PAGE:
It’s the time we get down and dirty, for caving that is. We now visit Penablanca after at least an hour’s drive from Basilica Minore of Our Lady of Piat. Penablanca is the caving capital of Cagayan Valley. With more than 300 caves in the vicinity, 75 documented and more than 30 being mapped, it’s a spelunker’s haven. Out of the many caves, there are only 2 caves which tourist are allowed to visit for safety and preservation reasons. These are the Callao and Sierra Cave.
Our group was split into half at the registration area of Callao Cave. Half of the group was bound for Sierra while the other half is for Callao Cave. I wasn’t feeling to gutsy at that time and just decided to go to Callao again though I really like the formations more at Sierra Cave. These two caves are Yin and Yang, light and dark, up and down yet evenly fascinating with their own unique Speleothems or commonly known as cave formations two which we commonly known as stalagmites and stalactites.
Just a caving brief, stalagmites are cave formations growing from the floor while the stalactites reach down from the ceiling. It’s easy to remember the phrase “Stalactites hang tight, stalagmites grow might” to differentiate the two. And when these two meet they form columns. Aside from these two there are other atypical formations.
The subterranean Sierra Cave holds lots of these atypical speleothems inside its pitch black environ. It’s a protected cave with gates locked at its entrance to avoid unauthorized people coming in. The cave also has narrow passages that we really have to go on all fours to get though which also makes it more exciting. It’s a rewarding journey just discovering how alive this cave is during my last visit years ago. We saw straws which are foundations of speleothems. Then there are the unique formations dogtooth curtains, dripstone draperies and fossils of marine life. There also this famous low-narrow passage known as “Celica’s Passage” named after the daughter of Sierra Madre Outdoor Club founder, Richard Guzman playing hide and seek there.
Just a few meters away, the more accessible Callao Cave is only a 187-step climb. They have guides now and reliable at that with snippets of information here and there. On a turn on the stairs I felt the cool air coming from the 7 hollow chambers of this huge cave. Going through its depths also reminded me why I didn’t bring my ultra-wide-angle lens with me at that time. The skylights on 5 chambers were just too dramatic not to take pictures of. The cathedral on the first skylight chamber has a rock-hewn altar where special masses are held. New here is the rappelling activity just over the cave mouth.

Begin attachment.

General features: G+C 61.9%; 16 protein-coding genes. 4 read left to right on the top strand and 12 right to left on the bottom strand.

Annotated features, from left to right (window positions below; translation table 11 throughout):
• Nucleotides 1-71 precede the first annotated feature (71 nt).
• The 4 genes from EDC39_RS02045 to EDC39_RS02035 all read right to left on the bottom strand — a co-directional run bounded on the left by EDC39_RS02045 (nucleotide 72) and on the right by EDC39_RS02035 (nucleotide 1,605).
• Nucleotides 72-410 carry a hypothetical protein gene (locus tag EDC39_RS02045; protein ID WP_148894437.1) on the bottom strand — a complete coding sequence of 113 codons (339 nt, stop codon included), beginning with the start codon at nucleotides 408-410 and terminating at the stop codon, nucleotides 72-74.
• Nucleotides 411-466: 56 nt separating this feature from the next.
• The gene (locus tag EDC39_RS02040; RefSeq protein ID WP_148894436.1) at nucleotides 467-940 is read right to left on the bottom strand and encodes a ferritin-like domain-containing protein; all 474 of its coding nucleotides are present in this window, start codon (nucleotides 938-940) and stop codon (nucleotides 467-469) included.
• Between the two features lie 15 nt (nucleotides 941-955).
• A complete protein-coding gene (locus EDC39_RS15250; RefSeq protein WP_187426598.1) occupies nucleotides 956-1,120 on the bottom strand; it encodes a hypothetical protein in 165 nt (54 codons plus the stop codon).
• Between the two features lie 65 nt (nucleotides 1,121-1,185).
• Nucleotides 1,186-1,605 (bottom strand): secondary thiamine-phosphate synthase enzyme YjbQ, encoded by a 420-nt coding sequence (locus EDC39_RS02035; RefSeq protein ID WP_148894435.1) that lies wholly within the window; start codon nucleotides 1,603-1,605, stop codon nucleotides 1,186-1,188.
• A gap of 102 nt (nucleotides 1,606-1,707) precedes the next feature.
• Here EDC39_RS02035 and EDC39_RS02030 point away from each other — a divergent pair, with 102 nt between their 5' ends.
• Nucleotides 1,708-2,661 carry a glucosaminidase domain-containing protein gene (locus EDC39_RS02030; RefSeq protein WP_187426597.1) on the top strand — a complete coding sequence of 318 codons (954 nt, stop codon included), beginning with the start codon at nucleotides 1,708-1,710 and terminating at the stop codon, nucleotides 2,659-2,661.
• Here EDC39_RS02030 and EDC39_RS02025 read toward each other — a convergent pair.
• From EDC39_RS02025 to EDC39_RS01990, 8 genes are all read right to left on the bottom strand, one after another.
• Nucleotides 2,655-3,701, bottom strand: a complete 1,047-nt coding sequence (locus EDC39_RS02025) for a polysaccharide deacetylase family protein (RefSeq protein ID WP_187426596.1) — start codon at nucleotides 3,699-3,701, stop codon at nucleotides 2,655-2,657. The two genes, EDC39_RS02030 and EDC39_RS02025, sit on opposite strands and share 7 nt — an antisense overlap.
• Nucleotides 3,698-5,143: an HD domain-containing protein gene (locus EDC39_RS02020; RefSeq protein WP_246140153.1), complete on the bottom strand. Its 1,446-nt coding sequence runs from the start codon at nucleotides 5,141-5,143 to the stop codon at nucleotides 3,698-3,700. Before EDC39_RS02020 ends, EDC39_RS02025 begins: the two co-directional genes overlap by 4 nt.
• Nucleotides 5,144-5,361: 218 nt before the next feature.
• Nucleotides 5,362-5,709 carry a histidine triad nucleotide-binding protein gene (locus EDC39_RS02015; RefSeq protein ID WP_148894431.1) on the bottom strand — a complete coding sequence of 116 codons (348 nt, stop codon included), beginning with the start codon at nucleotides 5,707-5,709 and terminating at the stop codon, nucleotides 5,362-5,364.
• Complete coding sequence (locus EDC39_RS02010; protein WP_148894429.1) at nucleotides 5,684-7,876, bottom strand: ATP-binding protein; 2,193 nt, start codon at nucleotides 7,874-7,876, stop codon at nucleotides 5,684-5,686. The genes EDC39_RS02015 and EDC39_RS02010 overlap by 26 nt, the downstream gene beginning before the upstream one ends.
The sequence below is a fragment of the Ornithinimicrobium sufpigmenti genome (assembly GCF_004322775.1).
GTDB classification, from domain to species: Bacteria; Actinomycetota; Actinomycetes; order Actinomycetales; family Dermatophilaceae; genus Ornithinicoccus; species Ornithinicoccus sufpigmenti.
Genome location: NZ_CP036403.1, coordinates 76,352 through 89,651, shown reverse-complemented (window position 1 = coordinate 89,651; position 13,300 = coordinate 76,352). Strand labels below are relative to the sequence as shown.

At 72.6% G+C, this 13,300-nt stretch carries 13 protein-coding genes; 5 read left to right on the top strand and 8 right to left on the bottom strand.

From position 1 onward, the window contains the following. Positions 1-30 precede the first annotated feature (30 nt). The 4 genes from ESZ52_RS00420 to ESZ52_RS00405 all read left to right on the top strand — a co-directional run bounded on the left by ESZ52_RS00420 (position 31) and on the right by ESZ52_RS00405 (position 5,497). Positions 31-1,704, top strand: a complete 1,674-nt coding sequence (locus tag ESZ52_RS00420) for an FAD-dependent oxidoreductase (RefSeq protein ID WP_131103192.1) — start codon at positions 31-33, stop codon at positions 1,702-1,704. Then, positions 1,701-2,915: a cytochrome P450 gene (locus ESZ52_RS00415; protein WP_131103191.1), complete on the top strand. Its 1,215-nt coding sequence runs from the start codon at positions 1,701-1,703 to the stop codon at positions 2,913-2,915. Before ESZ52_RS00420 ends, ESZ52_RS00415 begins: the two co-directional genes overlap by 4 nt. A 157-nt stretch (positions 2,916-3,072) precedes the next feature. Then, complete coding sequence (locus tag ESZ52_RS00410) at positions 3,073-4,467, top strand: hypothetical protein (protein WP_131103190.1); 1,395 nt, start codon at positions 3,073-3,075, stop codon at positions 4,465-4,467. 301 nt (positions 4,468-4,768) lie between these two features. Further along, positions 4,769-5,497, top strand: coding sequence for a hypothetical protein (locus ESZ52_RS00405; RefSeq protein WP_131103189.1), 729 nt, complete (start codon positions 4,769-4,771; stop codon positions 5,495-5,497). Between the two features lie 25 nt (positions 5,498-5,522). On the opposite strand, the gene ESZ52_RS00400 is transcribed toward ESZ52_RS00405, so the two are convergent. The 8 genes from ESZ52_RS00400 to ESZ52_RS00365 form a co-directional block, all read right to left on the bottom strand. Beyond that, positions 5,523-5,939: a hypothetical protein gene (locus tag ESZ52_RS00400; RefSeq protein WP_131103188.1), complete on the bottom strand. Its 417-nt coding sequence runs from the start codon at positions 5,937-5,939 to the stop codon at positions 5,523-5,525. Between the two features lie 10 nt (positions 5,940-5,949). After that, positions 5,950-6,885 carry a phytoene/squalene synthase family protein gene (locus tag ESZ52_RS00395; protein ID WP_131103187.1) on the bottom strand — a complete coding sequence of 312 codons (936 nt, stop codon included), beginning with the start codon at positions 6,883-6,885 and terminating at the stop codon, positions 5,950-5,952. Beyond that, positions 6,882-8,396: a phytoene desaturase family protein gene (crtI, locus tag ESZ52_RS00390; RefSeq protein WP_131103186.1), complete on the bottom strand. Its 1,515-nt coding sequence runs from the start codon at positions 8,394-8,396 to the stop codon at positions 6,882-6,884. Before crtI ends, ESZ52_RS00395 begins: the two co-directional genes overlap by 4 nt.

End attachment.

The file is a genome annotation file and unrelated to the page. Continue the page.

The group rejoined for lunch across Pinacanauan River. We were greeted with a special festival dance from the Penablanca Street Dancers. They pride themselves the winner for last year’s Street Dancing Competition. And it was an amusing performance. Their costumes and movements were mimicking motions of a free reign chicken playing on a dusty ground.
It was on to the river adventure after lunch. We met Anton Carag’s Adventure and Expeditions Inc Group just lazing by a small stretch of sand near the river with Kayaks lying on the shore waiting to be paddled. Last time I was here I was working and didn’t have much time to enjoy it so I took a kayak and paddled through Pinacanauan River.
Pinacanauan River is a tributary of the larger Cagayan River. It’s also the main river where locals ply heading to their homes up river. On the part from the Callao Cave and the eternal showers or Mororan and that small area just above the bat cave, the river is like a motionless crystal clearjade. It’s one of the cleanest rivers I have seen.
The first day of a trip in a group of with strangers is the getting to know you stage. It’s when you try to get a feel of your companions whether you get along with them or not. And while waiting for the bats to go circadian that afternoon, everyone is to that usual conversation about their work and fields. On that sandy riverside, in between bites of Labster, Tempura or Yema, there were exchanges of “From what media are you?” “Oh I work for…”. The Bats didn’t come out because of the drizzle. But the little talks did go a long way to get us a bit comfortable with each other.
We got back to the city and went to our respective hotels. Hotel Kimikarlai was my gracious host along with Cebu Smile Representative Monica. We each got our separate suite rooms and boy was it spacious. I swear I could do ten or more cartwheels from end to end of the room. There is wifi available but I have to move around the room to catch it. I heard 2nd floor has better reception.
I remember during the dinner and presentations I was asked to give my impressions of Cagayan Valley. I said it’s nice to be back here to see how things have changed for the better. There is something here for everyone whether it is food, adventure or history. I know I’ll be back someday since there are more to discover in this region.
Adventures and Expeditions Philippines Inc.,
(078) 844-1298, [email protected]
Arellano Ext.Tuguegarao City, Cagayan
Ferdz Decena is an award-winning travel photographer, writer and blogger. His works has found print in publications such as Singapore Airlines’s Silver Kris, Philippine Airlines’ Mabuhay, Cebu Pacific’s Smile and Seair InFlight. He has also lent his expertise to various organizations like the Oceana Philippines, Lopez Group Foundation, Save the Children and World Vision, contributing quality images for their marketing materials.